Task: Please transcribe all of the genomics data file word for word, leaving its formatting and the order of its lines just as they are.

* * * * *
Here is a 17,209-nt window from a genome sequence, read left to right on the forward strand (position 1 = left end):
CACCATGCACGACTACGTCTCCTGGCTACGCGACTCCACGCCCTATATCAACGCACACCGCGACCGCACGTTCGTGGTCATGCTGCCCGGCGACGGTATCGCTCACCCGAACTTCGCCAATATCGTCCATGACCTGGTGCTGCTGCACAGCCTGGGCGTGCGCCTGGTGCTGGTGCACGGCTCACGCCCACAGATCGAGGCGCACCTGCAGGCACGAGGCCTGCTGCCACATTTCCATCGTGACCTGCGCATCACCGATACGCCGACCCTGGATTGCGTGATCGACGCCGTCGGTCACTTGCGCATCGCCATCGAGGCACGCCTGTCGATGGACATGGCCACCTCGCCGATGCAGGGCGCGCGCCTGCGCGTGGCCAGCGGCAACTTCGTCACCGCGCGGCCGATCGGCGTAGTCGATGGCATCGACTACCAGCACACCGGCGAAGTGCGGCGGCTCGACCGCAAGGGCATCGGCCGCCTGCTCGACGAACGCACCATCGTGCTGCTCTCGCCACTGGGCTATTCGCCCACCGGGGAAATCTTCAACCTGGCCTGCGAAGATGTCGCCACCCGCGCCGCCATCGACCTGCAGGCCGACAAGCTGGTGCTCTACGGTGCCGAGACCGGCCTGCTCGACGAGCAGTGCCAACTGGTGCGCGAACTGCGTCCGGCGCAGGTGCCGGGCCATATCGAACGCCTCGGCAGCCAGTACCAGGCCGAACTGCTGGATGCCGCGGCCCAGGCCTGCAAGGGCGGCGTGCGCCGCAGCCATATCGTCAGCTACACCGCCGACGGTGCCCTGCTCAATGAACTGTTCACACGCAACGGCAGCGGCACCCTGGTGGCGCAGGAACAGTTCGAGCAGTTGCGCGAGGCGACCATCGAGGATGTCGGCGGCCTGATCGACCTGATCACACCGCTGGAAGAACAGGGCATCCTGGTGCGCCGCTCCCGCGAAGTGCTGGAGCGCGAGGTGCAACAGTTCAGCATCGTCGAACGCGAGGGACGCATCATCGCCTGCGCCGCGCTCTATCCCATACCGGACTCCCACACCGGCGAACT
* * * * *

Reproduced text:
Here is a 17,209-nt window from a genome sequence, read left to right on the forward strand (position 1 = left end):
CACCATGCACGACTACGTCTCCTGGCTACGCGACTCCACGCCCTATATCAACGCACACCGCGACCGCACGTTCGTGGTCATGCTGCCCGGCGACGGTATCGCTCACCCGAACTTCGCCAATATCGTCCATGACCTGGTGCTGCTGCACAGCCTGGGCGTGCGCCTGGTGCTGGTGCACGGCTCACGCCCACAGATCGAGGCGCACCTGCAGGCACGAGGCCTGCTGCCACATTTCCATCGTGACCTGCGCATCACCGATACGCCGACCCTGGATTGCGTGATCGACGCCGTCGGTCACTTGCGCATCGCCATCGAGGCACGCCTGTCGATGGACATGGCCACCTCGCCGATGCAGGGCGCGCGCCTGCGCGTGGCCAGCGGCAACTTCGTCACCGCGCGGCCGATCGGCGTAGTCGATGGCATCGACTACCAGCACACCGGCGAAGTGCGGCGGCTCGACCGCAAGGGCATCGGCCGCCTGCTCGACGAACGCACCATCGTGCTGCTCTCGCCACTGGGCTATTCGCCCACCGGGGAAATCTTCAACCTGGCCTGCGAAGATGTCGCCACCCGCGCCGCCATCGACCTGCAGGCCGACAAGCTGGTGCTCTACGGTGCCGAGACCGGCCTGCTCGACGAGCAGTGCCAACTGGTGCGCGAACTGCGTCCGGCGCAGGTGCCGGGCCATATCGAACGCCTCGGCAGCCAGTACCAGGCCGAACTGCTGGATGCCGCGGCCCAGGCCTGCAAGGGCGGCGTGCGCCGCAGCCATATCGTCAGCTACACCGCCGACGGTGCCCTGCTCAATGAACTGTTCACACGCAACGGCAGCGGCACCCTGGTGGCGCAGGAACAGTTCGAGCAGTTGCGCGAGGCGACCATCGAGGATGTCGGCGGCCTGATCGACCTGATCACACCGCTGGAAGAACAGGGCATCCTGGTGCGCCGCTCCCGCGAAGTGCTGGAGCGCGAGGTGCAACAGTTCAGCATCGTCGAACGCGAGGGACGCATCATCGCCTGCGCCGCGCTCTATCCCATACCGGACTCCCACACCGGCGAACT